A House committee on Tuesday denied a request from Pentagon officials to move up to $1 billion to fund President Donald Trump’s promised wall on the U.S.-Mexico border.
“The committee denies this request,” House Armed Services Committee Chairman Rep. Adam Smith, D-Wa., said in a letter sent Tuesday to David Norquist, chief financial officer for the Department of Defense. “The committee does not approve the proposed use of Department of Defense funds to construct additional physical barriers or roads or install lighting in the vicinity of the United States border.”
Smith accused the Defense Department of “attempting to circumvent Congress and the American people’s opposition to the using taxpayer money for the construction of an unnecessary wall.”
“The military is paying the cost,” Smith said.
Acting Secretary of Defense Patrick Shanahan authorized the U.S. Army Corps of Engineers to begin the process of moving up to $1 billion from the Defense Department’s budget to “support (the Department of Homeland Security’s) request to build 57 miles of 18-foot-high pedestrian fencing, construction and improving roads, and installing lighting.”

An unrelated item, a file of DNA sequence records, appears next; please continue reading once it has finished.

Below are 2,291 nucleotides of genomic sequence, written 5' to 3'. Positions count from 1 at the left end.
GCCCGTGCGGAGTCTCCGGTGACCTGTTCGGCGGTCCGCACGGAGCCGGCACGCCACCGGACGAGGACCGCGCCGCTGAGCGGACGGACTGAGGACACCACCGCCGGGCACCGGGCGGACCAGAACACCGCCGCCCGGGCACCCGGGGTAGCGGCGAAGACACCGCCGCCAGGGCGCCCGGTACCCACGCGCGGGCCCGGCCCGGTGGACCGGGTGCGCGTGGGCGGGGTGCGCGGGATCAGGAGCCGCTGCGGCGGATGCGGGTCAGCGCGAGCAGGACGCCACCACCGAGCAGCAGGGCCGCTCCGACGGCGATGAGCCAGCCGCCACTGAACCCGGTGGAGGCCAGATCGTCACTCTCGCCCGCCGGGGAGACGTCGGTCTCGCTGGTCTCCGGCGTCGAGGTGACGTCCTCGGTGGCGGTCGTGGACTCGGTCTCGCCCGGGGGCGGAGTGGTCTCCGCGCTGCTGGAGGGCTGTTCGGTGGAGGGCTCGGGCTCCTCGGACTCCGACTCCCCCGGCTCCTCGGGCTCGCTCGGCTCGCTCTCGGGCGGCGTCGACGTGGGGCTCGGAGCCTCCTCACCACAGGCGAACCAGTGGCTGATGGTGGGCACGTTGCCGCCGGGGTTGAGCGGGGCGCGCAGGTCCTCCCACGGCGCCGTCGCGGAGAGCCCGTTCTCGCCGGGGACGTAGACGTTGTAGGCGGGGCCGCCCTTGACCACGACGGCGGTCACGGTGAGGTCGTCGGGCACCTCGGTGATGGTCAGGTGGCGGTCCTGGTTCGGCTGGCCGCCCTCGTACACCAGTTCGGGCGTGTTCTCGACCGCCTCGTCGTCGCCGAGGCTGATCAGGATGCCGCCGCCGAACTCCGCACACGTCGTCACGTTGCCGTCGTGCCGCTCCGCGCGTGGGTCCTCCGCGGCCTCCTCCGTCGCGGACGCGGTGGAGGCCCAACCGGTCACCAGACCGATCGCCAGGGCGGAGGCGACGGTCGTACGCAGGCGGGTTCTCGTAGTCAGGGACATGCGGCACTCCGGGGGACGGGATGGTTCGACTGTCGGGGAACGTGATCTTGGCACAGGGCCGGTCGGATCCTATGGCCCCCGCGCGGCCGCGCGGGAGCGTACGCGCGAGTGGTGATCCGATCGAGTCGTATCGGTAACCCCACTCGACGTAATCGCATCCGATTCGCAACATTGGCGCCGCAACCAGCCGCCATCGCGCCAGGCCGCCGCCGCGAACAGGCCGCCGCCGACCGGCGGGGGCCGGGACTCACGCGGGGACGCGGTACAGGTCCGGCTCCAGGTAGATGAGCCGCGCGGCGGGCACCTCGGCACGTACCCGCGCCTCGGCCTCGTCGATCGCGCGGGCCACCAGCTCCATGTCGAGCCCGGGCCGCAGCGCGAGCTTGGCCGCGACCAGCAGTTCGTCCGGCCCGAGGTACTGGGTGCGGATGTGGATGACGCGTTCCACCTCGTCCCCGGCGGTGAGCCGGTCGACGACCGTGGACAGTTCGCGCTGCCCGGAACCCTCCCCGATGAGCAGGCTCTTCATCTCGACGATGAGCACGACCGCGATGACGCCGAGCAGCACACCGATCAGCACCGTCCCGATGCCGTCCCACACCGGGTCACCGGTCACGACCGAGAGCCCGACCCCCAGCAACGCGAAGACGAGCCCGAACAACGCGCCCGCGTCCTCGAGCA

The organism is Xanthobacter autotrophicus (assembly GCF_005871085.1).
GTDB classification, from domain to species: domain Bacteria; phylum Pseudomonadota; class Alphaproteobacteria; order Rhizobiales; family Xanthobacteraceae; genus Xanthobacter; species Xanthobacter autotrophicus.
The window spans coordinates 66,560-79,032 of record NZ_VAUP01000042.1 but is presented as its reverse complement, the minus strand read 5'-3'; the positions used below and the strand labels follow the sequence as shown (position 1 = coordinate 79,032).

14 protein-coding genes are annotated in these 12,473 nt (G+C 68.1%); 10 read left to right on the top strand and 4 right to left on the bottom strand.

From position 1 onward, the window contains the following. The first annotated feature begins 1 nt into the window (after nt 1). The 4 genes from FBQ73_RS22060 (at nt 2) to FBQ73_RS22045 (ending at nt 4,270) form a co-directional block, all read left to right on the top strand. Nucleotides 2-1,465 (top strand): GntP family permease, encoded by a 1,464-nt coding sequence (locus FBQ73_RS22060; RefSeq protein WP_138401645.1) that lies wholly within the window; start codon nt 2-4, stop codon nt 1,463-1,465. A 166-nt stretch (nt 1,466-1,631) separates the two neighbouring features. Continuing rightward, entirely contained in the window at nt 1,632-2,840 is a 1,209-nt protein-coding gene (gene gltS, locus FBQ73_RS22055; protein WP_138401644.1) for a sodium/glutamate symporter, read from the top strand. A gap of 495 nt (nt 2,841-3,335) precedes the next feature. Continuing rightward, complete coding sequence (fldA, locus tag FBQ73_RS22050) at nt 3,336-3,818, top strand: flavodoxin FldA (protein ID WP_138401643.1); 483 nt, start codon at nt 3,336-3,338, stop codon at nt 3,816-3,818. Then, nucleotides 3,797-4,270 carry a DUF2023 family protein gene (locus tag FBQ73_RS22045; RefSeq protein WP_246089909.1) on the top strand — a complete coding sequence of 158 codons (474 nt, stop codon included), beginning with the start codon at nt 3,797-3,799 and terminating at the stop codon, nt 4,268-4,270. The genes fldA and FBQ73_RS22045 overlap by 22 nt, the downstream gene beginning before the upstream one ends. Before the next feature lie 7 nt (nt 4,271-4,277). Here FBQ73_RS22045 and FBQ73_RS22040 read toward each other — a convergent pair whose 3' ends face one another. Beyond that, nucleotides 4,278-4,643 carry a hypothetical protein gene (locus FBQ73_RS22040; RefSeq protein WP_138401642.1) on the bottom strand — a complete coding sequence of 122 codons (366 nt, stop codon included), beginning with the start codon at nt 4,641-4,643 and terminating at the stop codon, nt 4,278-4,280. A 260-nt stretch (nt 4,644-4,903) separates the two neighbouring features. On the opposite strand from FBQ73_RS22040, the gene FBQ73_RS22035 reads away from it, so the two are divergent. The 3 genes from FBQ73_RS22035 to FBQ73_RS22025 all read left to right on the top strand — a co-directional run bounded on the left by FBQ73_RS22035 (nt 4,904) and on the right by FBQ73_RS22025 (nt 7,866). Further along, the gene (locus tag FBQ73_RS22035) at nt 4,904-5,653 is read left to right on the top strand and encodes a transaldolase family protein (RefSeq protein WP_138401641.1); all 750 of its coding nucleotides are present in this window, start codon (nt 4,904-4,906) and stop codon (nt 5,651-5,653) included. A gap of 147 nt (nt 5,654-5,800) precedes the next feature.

The House committee's decision to deny the request could set up a legal battle over who has control over the funds, the Military Times reported.
"This is really a constitutional issue," Rick Berger, a defense research fellow at the American Enterprise Institute, told the Times. "This is a core power of the purse issue."
Trump declared an emergency on the southern border last month, after a record 35-day partial government shutdown was triggered by the battle over his request for $5.7 billion in border wall funding. Lawmakers voted to terminate the order in a joint resolution passed in the House and Senate, prompting Trump to issue his first veto.
Lawmakers failed Tuesday to secure enough votes to overrule Trump’s decision.